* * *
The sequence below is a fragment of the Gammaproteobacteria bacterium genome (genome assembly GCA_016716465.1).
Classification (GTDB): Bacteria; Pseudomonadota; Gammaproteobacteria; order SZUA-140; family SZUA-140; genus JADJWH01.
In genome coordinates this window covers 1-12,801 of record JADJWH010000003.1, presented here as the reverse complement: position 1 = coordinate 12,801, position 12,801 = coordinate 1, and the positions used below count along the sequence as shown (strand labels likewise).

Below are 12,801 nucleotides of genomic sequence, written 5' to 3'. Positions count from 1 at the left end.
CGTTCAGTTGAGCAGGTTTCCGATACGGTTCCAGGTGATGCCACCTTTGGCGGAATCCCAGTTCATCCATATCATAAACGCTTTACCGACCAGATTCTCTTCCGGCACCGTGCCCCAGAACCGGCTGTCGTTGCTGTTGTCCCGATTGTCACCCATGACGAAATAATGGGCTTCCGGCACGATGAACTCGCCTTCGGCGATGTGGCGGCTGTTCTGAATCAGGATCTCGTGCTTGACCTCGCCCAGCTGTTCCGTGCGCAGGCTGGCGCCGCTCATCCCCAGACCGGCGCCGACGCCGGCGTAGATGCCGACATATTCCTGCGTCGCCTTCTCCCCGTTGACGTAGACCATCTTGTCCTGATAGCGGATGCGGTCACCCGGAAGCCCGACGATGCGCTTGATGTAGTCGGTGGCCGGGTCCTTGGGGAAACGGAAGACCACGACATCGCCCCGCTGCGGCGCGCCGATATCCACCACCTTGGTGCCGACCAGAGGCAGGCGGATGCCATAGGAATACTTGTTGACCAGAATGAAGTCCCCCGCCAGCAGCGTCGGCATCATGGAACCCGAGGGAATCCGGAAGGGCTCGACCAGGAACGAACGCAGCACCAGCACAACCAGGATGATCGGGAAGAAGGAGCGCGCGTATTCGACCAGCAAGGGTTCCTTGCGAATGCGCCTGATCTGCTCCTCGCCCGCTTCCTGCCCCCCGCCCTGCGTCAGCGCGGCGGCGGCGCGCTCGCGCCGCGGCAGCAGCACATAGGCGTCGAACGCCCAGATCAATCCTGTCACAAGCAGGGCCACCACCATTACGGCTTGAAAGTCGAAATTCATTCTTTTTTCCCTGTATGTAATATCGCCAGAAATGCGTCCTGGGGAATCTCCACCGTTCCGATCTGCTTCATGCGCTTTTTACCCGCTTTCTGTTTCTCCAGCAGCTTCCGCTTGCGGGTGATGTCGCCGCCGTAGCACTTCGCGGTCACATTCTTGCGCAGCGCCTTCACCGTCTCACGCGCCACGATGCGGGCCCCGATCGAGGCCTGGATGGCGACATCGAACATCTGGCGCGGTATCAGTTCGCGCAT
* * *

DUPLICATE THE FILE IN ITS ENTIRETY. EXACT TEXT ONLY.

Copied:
The sequence below is a fragment of the Gammaproteobacteria bacterium genome (genome assembly GCA_016716465.1).
Classification (GTDB): Bacteria; Pseudomonadota; Gammaproteobacteria; order SZUA-140; family SZUA-140; genus JADJWH01.
In genome coordinates this window covers 1-12,801 of record JADJWH010000003.1, presented here as the reverse complement: position 1 = coordinate 12,801, position 12,801 = coordinate 1, and the positions used below count along the sequence as shown (strand labels likewise).

Below are 12,801 nucleotides of genomic sequence, written 5' to 3'. Positions count from 1 at the left end.
CGTTCAGTTGAGCAGGTTTCCGATACGGTTCCAGGTGATGCCACCTTTGGCGGAATCCCAGTTCATCCATATCATAAACGCTTTACCGACCAGATTCTCTTCCGGCACCGTGCCCCAGAACCGGCTGTCGTTGCTGTTGTCCCGATTGTCACCCATGACGAAATAATGGGCTTCCGGCACGATGAACTCGCCTTCGGCGATGTGGCGGCTGTTCTGAATCAGGATCTCGTGCTTGACCTCGCCCAGCTGTTCCGTGCGCAGGCTGGCGCCGCTCATCCCCAGACCGGCGCCGACGCCGGCGTAGATGCCGACATATTCCTGCGTCGCCTTCTCCCCGTTGACGTAGACCATCTTGTCCTGATAGCGGATGCGGTCACCCGGAAGCCCGACGATGCGCTTGATGTAGTCGGTGGCCGGGTCCTTGGGGAAACGGAAGACCACGACATCGCCCCGCTGCGGCGCGCCGATATCCACCACCTTGGTGCCGACCAGAGGCAGGCGGATGCCATAGGAATACTTGTTGACCAGAATGAAGTCCCCCGCCAGCAGCGTCGGCATCATGGAACCCGAGGGAATCCGGAAGGGCTCGACCAGGAACGAACGCAGCACCAGCACAACCAGGATGATCGGGAAGAAGGAGCGCGCGTATTCGACCAGCAAGGGTTCCTTGCGAATGCGCCTGATCTGCTCCTCGCCCGCTTCCTGCCCCCCGCCCTGCGTCAGCGCGGCGGCGGCGCGCTCGCGCCGCGGCAGCAGCACATAGGCGTCGAACGCCCAGATCAATCCTGTCACAAGCAGGGCCACCACCATTACGGCTTGAAAGTCGAAATTCATTCTTTTTTCCCTGTATGTAATATCGCCAGAAATGCGTCCTGGGGAATCTCCACCGTTCCGATCTGCTTCATGCGCTTTTTACCCGCTTTCTGTTTCTCCAGCAGCTTCCGCTTGCGGGTGATGTCGCCGCCGTAGCACTTCGCGGTCACATTCTTGCGCAGCGCCTTCACCGTCTCACGCGCCACGATGCGGGCCCCGATCGAGGCCTGGATGGCGACATCGAACATCTGGCGCGGTATCAGTTCGCGCAT